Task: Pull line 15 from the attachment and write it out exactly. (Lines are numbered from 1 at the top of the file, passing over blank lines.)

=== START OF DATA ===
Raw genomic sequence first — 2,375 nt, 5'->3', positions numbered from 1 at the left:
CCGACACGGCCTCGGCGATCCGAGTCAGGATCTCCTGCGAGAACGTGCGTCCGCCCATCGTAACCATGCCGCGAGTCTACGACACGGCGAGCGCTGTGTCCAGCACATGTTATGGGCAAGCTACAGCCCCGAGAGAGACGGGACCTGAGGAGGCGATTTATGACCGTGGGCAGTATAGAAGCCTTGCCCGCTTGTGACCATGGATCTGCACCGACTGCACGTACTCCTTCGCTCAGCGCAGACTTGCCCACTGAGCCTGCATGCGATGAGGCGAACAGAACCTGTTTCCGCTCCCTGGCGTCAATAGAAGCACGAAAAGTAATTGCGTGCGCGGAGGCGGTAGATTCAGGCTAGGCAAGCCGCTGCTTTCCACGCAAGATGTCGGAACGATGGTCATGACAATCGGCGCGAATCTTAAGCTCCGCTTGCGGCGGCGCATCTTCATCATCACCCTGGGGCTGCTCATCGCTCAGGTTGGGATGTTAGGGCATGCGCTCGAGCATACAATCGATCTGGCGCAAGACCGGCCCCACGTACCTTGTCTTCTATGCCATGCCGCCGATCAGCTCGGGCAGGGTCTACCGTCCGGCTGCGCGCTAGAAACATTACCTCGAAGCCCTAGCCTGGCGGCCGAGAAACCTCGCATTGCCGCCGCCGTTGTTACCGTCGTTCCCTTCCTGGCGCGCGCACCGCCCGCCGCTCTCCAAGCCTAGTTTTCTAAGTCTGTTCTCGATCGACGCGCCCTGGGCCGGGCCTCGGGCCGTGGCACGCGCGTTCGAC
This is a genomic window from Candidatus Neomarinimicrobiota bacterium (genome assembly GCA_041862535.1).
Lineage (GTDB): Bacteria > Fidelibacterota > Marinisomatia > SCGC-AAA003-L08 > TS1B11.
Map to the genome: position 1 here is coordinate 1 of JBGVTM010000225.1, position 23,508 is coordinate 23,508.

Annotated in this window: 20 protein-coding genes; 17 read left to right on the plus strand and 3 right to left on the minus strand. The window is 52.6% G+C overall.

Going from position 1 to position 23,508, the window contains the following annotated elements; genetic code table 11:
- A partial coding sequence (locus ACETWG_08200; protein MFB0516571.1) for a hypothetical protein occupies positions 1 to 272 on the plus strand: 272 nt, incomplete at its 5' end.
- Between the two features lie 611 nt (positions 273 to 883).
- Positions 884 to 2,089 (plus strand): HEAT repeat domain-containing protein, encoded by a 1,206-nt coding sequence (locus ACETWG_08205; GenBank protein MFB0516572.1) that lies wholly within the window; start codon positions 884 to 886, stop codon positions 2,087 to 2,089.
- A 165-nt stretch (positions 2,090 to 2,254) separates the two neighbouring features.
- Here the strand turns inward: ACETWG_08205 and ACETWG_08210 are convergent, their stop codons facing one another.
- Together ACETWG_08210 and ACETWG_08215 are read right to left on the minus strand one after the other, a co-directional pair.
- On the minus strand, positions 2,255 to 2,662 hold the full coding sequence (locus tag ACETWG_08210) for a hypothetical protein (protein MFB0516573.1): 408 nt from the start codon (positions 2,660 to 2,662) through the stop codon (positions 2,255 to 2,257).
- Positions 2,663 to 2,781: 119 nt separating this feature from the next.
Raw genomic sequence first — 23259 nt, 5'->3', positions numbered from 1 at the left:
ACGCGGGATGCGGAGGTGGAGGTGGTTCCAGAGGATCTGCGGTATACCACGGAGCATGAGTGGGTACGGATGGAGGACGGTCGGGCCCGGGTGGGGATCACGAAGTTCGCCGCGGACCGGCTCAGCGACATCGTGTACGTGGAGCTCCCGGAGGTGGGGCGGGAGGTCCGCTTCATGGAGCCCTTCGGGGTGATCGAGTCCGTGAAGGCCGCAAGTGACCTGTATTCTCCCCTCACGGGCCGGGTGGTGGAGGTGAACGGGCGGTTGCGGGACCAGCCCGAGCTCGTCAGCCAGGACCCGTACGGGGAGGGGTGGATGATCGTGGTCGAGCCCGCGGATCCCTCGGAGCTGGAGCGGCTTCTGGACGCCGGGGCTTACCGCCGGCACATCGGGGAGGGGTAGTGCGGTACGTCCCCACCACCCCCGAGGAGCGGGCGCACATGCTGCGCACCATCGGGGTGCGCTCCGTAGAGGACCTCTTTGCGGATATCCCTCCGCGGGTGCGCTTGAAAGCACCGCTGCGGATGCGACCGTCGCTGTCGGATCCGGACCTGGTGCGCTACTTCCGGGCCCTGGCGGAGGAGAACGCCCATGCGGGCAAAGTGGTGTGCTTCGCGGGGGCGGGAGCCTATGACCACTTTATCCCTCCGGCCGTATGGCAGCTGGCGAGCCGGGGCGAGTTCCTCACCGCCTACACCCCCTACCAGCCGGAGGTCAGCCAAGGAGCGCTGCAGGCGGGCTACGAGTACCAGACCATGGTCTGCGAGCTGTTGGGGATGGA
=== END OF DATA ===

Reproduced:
- Positions 2,663 to 2,781: 119 nt separating this feature from the next.